By Limor Shiponi
G gave his answers and went home. A week later we met again. The first thing I needed to do, was explain to G the difference between one-on-one training and group training – which was what he attended up till now.
Ground cleared, I read his answers back to him in sequence – eliminating the questions. “What do you think about the storyteller I’ve just read you about?” I asked.
Leaving G to ponder for a while, I need to tell you a little about him. G is close to 60 and without offending any other male – he is very energetic; one could say – too energetic. He is also rather tall and moves with large gestures. On the other hand – he is soft, aware of how people react to him, trying not to frighten them. Most of the time he tells personal “against all odds” stories, and lately finds great interest in folk tales and other earlier texts. G’s Hebrew is far from perfect and he makes syntax and lingual mistakes. In daily life it’s not a real problem, in storytelling it makes your ears ring. To say he is powerful sounds right, yet his power comes from his inner energy that can, at times, feel like stress. If you’ll read his answers you’ll see he mentioned a difficulty in using the full range of his voice together with a form of “blindness” in seeing some of the stories he tells or wants to tell. G calls himself dyslectic and he had problems reading since childhood. He’s a great guy and people like listening to him, when he manages to pull his act together. That doesn’t always happen.
The G you just told me about is mainly looking at the possibility of doing good as a storyteller. I feel he is quite a ‘compressor’ in the way he tells. Something strange hit me while listening – he only asked for becoming better at what he already knows how to do. He didn’t ask for something new, did he?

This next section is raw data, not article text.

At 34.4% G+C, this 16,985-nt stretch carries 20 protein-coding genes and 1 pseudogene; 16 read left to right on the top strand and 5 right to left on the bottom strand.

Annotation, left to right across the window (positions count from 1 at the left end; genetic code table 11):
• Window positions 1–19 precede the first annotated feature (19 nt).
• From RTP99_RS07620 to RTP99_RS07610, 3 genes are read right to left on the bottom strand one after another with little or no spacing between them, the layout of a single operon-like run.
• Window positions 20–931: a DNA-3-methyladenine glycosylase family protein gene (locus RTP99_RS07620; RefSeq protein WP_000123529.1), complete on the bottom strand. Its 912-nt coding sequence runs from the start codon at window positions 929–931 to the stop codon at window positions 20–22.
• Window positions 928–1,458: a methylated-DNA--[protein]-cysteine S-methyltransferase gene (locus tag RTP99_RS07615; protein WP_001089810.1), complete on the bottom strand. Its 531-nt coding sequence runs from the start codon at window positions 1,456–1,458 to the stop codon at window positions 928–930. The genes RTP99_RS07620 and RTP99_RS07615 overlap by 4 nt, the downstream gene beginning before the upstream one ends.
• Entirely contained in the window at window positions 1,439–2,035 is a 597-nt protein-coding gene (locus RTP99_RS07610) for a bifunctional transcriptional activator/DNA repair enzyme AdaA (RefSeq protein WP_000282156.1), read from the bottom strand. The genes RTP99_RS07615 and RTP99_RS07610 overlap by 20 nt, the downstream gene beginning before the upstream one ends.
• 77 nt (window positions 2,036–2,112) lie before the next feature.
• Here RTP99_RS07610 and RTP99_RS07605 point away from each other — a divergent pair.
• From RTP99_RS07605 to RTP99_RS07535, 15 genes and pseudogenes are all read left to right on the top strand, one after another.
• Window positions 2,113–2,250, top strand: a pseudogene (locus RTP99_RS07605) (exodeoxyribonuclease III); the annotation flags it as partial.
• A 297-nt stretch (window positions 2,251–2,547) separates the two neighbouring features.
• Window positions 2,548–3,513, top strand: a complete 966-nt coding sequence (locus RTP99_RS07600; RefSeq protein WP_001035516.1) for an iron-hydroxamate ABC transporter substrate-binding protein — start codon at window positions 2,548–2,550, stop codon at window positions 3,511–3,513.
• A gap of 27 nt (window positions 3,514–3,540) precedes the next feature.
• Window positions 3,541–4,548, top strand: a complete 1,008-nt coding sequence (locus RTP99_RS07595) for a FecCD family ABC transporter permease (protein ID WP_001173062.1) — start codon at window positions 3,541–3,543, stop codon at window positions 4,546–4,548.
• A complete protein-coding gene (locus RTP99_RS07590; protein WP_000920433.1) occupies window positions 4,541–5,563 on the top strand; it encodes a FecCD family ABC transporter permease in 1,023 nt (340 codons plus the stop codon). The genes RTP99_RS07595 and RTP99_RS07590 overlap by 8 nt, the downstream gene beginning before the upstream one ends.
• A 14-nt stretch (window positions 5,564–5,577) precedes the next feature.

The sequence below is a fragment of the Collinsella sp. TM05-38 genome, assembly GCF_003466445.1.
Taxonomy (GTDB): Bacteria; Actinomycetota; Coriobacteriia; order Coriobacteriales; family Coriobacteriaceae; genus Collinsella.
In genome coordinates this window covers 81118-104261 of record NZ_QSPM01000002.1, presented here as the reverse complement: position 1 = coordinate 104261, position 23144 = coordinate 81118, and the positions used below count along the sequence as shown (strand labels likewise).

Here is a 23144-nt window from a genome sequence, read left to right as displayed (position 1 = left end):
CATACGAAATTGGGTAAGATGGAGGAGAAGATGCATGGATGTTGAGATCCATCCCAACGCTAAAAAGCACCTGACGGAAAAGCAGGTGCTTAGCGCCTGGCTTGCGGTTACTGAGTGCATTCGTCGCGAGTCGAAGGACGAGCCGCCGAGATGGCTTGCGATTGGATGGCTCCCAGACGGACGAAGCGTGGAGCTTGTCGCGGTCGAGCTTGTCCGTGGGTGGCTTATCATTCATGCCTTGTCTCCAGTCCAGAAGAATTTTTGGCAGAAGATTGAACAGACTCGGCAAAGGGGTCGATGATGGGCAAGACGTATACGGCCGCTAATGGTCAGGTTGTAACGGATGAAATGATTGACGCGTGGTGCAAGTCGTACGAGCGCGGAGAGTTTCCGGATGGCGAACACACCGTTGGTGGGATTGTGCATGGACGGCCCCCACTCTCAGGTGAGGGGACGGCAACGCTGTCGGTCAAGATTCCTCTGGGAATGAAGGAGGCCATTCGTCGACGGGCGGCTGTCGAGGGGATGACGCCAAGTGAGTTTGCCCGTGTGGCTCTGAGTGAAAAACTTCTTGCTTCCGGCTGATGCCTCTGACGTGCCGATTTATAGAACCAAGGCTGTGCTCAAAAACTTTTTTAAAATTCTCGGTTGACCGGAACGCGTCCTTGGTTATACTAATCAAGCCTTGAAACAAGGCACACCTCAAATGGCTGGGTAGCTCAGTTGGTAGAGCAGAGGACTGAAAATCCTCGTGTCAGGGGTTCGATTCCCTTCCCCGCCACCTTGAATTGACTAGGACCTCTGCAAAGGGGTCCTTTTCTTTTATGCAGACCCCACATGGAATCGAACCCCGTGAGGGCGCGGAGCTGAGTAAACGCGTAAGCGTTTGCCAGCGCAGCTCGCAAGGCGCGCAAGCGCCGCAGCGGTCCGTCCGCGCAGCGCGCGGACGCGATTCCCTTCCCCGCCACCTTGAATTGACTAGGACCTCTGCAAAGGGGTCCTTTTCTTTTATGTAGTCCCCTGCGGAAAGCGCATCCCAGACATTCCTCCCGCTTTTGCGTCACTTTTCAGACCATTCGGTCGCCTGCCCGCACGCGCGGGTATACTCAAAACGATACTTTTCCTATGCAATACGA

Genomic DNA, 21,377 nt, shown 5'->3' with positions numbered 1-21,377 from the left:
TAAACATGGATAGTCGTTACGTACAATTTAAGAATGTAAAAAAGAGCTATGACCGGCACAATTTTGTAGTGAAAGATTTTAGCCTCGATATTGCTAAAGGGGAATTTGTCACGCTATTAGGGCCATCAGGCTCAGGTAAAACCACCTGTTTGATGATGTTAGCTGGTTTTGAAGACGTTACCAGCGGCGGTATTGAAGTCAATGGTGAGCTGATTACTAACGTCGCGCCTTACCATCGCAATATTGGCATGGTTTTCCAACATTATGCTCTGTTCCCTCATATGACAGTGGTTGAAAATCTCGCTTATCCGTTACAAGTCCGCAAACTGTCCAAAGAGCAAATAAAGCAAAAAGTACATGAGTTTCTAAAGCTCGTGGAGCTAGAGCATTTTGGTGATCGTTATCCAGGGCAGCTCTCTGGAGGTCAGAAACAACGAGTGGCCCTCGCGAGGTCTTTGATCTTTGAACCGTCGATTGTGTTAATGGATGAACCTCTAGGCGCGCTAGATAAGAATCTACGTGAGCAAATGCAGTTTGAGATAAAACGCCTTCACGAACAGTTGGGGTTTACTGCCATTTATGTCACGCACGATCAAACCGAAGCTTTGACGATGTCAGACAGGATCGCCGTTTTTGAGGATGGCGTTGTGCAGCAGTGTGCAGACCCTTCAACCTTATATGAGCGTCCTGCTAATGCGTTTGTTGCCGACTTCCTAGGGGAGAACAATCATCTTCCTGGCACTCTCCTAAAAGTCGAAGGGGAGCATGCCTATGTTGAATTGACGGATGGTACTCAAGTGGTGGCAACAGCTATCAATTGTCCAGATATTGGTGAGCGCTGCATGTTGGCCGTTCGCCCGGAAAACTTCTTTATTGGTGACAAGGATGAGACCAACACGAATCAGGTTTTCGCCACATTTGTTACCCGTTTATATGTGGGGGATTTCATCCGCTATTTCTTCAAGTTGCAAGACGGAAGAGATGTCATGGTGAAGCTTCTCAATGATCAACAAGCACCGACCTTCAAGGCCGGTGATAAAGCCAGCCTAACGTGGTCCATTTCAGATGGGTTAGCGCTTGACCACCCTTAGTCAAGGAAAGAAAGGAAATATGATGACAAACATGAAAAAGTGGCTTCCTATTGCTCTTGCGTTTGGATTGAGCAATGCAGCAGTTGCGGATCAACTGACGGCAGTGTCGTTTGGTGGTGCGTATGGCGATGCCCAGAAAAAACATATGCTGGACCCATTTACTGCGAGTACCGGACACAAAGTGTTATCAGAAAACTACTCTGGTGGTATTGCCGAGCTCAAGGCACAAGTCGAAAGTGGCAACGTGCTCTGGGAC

As a storyteller, the guy is insecure and it has to do with two things – lack of memory and not knowing he actually knows what he’s doing. I see the situations in the story but react too late. I can’t play with my voice. I’m too busy with gestures. That makes me tired.
(Notice he moved into the first person)
I’m mantled with wisdom tales and knowledge but I have difficulty in telling those tales. I can’t really get in there. I can’t see the pictures although I realize good descriptions. I read slowly and by the time I gather enough words to see a picture I give up altogether.
I want to learn to take it easy, to enjoy the voyage even if it takes time. I know there are no real shortcuts, but I don’t have the time to sit down and learn. I want to be an “artist” and do good, I don’t have time for the “dirty work”. (Here, G smiled because of his own groundless claim…)
Syntax, proper language, diction, speaking the right words for the matter (decorum – L.S.) I want to stop saying to myself “it will be ok, I’ll make it somehow, go with the flow”. I want to know the audience the way a man knows a woman. I’m sure reading will enrich me. There are texts I remember from school like King David’s lament, which I really would like to try and tell, but I can’t see how.
Time for a work plan
G can see very well what needs to be fixed. What he can’t see is where to start from, what kind of help exactly to ask for, and whether there are things to do he never considered. My opinion, and that’s what I told G:
Visual is key in your case. If you can’t have visuals you’re lost and become defensive/offensive (stress). You have interest in various kinds of “storytelling mechanics” but right now it’s too early and lacks context. We’ll have to find a way to help you make friends with a text because of what is captures and codes, not only because of what it makes you feel. Reading is a problem for you right now, so we’ll learn the ancient Jewish way – I’ll read out loud, we both debate, ask questions and research – orally.
Work plan: one egg, one basket. Choose a single text, preferably very short and we’ll start from there. The best right now is to choose something “stiff” – a text where all words have to be told as-is, no “my way” stuff.
“Ok,” said G after some consideration, “David’s lament”.
Since I’m going to describe the entire process of working on that text, you might want to take a peek or even print it out for further reference as we proceed. After going through several translations I find 21th Century King James Version closer to the original – at least for this chapter. 2 Samuel 1 verses 17-27.
10 thoughts on “What do you think about the storyteller?”
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The story thickens….what a process. Deep dark forest work Limor! Good for your own reflections too I am sure.
Yes, it sure is.
I found this following one of Clare’s links. It is a deep and fascinating undertaking.
Welcome Tim, thanks. I’m happy to know. You are welcome to every corner of this blog.
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